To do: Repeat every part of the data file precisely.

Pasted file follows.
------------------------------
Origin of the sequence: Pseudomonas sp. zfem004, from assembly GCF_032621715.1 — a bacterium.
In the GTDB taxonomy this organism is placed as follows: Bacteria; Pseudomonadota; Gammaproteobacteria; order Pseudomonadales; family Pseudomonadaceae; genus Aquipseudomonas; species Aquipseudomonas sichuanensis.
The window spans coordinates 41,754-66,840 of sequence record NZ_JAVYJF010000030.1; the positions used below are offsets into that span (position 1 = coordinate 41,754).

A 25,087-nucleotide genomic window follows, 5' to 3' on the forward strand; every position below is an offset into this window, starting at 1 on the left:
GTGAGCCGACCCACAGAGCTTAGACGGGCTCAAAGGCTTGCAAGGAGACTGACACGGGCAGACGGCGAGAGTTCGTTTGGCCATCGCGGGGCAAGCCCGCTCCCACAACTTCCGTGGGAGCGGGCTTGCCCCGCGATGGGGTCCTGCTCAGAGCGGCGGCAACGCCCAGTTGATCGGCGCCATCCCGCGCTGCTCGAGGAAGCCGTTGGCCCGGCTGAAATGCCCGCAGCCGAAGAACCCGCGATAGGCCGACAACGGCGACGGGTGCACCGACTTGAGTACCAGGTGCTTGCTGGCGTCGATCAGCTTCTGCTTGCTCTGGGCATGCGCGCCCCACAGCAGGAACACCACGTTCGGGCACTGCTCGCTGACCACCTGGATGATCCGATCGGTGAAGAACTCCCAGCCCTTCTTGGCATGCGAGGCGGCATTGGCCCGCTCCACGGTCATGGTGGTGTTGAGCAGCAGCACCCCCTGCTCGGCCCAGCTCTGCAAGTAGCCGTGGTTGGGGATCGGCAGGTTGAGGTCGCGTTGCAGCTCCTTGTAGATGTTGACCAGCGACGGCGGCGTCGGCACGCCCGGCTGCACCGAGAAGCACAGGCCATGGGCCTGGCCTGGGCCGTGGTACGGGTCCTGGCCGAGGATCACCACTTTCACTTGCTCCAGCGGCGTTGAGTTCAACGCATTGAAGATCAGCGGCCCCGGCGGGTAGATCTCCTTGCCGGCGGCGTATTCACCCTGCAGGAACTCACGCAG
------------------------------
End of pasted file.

Origin of the sequence: Pseudomonas sp. zfem004, from assembly GCF_032621715.1 — a bacterium.
In the GTDB taxonomy this organism is placed as follows: Bacteria; Pseudomonadota; Gammaproteobacteria; order Pseudomonadales; family Pseudomonadaceae; genus Aquipseudomonas; species Aquipseudomonas sichuanensis.
The window spans coordinates 41,754-66,840 of sequence record NZ_JAVYJF010000030.1; the positions used below are offsets into that span (position 1 = coordinate 41,754).

A 25,087-nucleotide genomic window follows, 5' to 3' on the forward strand; every position below is an offset into this window, starting at 1 on the left:
GTGAGCCGACCCACAGAGCTTAGACGGGCTCAAAGGCTTGCAAGGAGACTGACACGGGCAGACGGCGAGAGTTCGTTTGGCCATCGCGGGGCAAGCCCGCTCCCACAACTTCCGTGGGAGCGGGCTTGCCCCGCGATGGGGTCCTGCTCAGAGCGGCGGCAACGCCCAGTTGATCGGCGCCATCCCGCGCTGCTCGAGGAAGCCGTTGGCCCGGCTGAAATGCCCGCAGCCGAAGAACCCGCGATAGGCCGACAACGGCGACGGGTGCACCGACTTGAGTACCAGGTGCTTGCTGGCGTCGATCAGCTTCTGCTTGCTCTGGGCATGCGCGCCCCACAGCAGGAACACCACGTTCGGGCACTGCTCGCTGACCACCTGGATGATCCGATCGGTGAAGAACTCCCAGCCCTTCTTGGCATGCGAGGCGGCATTGGCCCGCTCCACGGTCATGGTGGTGTTGAGCAGCAGCACCCCCTGCTCGGCCCAGCTCTGCAAGTAGCCGTGGTTGGGGATCGGCAGGTTGAGGTCGCGTTGCAGCTCCTTGTAGATGTTGACCAGCGACGGCGGCGTCGGCACGCCCGGCTGCACCGAGAAGCACAGGCCATGGGCCTGGCCTGGGCCGTGGTACGGGTCCTGGCCGAGGATCACCACTTTCACTTGCTCCAGCGGCGTTGAGTTCAACGCATTGAAGATCAGCGGCCCCGGCGGGTAGATCTCCTTGCCGGCGGCGTATTCACCCTGCAGGAACTCACGCAG